What I will do is to state much more explicitly that I am neglecting the capital vs. consumption goods issue. 
Some of your later remarks suggest doubt as to your understanding and my lucidity.  Of course if actual > warranted, entrepreneurs will be satisfied, they will be more than satisfied. If actual > warranted you do not get overproduction in the ordinary sense. That happens when warranted > actual. That is the fundamental paradox of the dynamic equilibrium.
When actual departs from warranted, the stimulated change of conduct does not bring about adjustment. On the contrary it leads to greater mal-adjustment. The adjustment can only come when the warranted rate is distorted to a new level (save for the one case when the actual rate hits the ceiling of full employment). The distortion of the warranted rate is related to the phenomena you have yourself discussed, profit inflation with its abnormally high saving and the squeezing out of saving in the slump etc. 
I feel that in this article I ought to aim at the minimum of theoretical development in the interest of the maximum of clarity.
Your paper  was a huge success. I will write shortly more about that. 
2. Letter 811 , [jump to page] . See notes 13 , 17 , and 38 to the draft of the "Essay in Dynamic Theory" (here reproduced as essay 19 ) for a description of Harrod's alterations.
3. Harrod, "Scope and Method of Economics" ( 1938:15 ), pp. 403-4. Harrod had already advanced this claim in a letter to Keynes: see letter 799 , and in particular note 5 for further references.
4. Letter 811 , [jump to page] .
5. Having received further suggestions by Keynes (Letter 817 , [jump to page] ), Harrod inserted an additional paragraph at the end of section 5 of the "Essay in Dynamic Theory" ( 1939:7 , pp. 18-19): see note 18 to essay 19 .
6. Letter 811 , [jump to page] : at first, Keynes interpreted the notion of "warranted" as analogous to the "justified" rate of advance in The Trade Cycle (Harrod 1936:8 ). He eventually understood Harrod's point: letter 817 , [jump to page] .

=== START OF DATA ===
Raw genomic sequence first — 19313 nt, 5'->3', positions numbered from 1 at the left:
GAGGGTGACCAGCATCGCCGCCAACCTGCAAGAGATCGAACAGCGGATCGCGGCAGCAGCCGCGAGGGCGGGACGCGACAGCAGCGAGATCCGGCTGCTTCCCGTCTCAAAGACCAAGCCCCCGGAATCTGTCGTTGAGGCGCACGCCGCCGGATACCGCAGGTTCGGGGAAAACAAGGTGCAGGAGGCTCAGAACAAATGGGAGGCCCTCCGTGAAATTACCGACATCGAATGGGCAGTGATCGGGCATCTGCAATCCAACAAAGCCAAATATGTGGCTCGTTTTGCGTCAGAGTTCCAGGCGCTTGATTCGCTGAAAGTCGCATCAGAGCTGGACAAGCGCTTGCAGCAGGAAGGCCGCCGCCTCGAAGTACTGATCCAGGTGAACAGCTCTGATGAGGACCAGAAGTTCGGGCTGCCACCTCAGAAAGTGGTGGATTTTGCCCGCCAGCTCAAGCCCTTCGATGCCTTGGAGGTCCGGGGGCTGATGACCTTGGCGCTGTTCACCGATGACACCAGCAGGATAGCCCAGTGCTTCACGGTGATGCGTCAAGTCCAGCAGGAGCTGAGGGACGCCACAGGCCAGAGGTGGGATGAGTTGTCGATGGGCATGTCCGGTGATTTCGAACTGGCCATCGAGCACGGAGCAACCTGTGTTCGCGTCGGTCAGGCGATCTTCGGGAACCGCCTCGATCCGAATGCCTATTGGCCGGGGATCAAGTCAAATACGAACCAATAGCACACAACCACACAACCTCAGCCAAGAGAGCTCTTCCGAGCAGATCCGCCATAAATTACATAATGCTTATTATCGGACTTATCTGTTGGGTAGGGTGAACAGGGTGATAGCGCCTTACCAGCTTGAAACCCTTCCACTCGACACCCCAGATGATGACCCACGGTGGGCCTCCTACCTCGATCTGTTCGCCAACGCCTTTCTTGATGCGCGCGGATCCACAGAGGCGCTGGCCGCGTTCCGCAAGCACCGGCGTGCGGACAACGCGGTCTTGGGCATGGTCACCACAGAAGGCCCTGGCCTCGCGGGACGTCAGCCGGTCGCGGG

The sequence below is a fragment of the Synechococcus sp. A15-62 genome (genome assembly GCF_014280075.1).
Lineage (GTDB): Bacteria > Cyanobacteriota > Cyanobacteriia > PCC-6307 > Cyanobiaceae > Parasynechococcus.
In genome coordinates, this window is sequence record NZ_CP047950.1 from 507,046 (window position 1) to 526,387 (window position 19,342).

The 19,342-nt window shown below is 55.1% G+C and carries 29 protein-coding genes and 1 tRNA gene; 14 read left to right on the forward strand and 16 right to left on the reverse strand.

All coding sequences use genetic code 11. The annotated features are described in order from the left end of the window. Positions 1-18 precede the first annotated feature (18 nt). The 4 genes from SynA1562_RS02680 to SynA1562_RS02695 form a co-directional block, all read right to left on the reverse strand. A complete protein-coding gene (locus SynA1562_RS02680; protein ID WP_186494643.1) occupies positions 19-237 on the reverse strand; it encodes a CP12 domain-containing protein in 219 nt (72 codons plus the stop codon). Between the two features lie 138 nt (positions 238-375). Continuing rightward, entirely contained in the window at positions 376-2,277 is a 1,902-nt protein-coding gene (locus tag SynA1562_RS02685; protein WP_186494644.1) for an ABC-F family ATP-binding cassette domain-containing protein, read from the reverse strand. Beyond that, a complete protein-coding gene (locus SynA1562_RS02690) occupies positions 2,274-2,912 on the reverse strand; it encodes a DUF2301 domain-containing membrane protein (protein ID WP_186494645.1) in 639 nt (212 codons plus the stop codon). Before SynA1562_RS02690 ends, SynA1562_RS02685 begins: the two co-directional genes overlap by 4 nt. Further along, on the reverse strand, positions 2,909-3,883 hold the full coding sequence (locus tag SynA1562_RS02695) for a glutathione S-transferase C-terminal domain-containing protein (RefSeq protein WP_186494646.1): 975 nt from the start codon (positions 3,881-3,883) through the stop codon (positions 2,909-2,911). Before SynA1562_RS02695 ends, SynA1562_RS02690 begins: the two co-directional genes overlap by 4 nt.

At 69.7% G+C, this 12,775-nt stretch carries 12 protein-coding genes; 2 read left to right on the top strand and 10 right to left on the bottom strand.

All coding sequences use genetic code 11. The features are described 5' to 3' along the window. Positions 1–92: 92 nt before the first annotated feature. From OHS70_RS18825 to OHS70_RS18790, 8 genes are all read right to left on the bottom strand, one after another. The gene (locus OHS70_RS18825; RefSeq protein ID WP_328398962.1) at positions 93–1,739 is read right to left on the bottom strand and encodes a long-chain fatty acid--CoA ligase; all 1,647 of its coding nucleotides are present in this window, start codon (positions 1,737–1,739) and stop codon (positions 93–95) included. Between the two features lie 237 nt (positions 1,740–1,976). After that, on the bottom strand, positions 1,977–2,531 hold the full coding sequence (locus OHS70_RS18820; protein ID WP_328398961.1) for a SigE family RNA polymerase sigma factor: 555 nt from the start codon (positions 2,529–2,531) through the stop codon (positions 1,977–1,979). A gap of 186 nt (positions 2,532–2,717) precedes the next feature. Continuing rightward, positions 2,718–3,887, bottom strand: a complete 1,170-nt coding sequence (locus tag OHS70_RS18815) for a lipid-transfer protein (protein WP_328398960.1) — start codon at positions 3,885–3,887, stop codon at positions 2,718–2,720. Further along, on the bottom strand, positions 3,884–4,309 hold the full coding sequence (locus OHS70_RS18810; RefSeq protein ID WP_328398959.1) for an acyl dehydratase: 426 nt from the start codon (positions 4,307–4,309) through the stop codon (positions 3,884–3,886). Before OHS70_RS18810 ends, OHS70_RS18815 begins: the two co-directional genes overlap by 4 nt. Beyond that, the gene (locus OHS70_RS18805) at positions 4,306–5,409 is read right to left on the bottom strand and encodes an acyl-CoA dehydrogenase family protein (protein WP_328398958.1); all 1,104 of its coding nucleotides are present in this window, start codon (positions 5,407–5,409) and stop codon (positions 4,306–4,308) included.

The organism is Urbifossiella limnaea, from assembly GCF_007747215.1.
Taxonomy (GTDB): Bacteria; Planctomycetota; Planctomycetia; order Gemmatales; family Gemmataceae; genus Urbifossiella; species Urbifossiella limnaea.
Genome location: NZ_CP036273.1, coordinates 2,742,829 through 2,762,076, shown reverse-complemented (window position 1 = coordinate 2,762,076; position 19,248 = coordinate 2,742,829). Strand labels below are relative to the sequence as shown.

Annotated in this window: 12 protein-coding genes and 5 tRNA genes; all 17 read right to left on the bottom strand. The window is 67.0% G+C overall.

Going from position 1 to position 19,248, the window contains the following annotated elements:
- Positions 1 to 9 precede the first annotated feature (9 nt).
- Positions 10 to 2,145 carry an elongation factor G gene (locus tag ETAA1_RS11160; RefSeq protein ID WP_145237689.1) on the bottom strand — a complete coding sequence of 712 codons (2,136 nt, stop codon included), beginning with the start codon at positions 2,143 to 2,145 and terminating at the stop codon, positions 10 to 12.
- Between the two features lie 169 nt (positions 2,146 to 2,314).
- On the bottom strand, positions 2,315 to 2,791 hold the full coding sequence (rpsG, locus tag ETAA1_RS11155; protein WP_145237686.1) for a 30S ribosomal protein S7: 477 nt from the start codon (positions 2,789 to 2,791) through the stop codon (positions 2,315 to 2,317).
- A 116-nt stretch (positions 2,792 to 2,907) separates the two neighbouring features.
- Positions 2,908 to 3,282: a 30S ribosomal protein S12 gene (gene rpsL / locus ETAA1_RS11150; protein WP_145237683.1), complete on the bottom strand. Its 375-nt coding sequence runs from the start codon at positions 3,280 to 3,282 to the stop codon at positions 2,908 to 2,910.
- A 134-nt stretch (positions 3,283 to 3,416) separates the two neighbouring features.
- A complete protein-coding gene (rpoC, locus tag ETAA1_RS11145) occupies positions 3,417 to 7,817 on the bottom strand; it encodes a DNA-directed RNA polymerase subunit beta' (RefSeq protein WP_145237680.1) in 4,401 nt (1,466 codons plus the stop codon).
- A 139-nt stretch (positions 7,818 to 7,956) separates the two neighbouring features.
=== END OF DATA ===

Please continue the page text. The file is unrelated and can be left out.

7. See Keynes's, Treatise on Money for the notion of profit inflation in connection with the credit cycle (in Collected Writings, vol. V, pp. 249 and 264-65; vol. VI, pp. 144-45), and the General Theory (1936) for the proposition that the propensity to consume decreases as people become more affluent (in Collected Writings, vol. VII, pp. 96-98). Harrod had already referred to this "fundamental psychological law" in the course of the correspondence on The Trade Cycle (letter 652 , [jump to page] ). It should be noted that in the draft of the "Essay in Dynamic Theory" (but not in the final version) Harrod explicitly referred to the shift to (or away from) profits (essay 19 , [jump to page] and [jump to page] ) in this connection.
8. J. M. Keynes, "The Policy of Government Storage of Foodstuffs and Raw Materials" (1938). The paper was read by Shove before Section F of the British Association.
9. Harrod reported the comments on Keynes's paper in letter 812 which is, however, dated 20 August, that is, the day before the present letter. No other letters by Harrod regarding Keynes's paper have been found.
- a. ALS, four pages on two leaves, in JMK EJ/1/5/305-8. Printed in Keynes, Collected Writings, vol. XIV, pp. 328-29.
b. Written on King's College letterhead.
c. Ms (here and in the following occurrences): «v».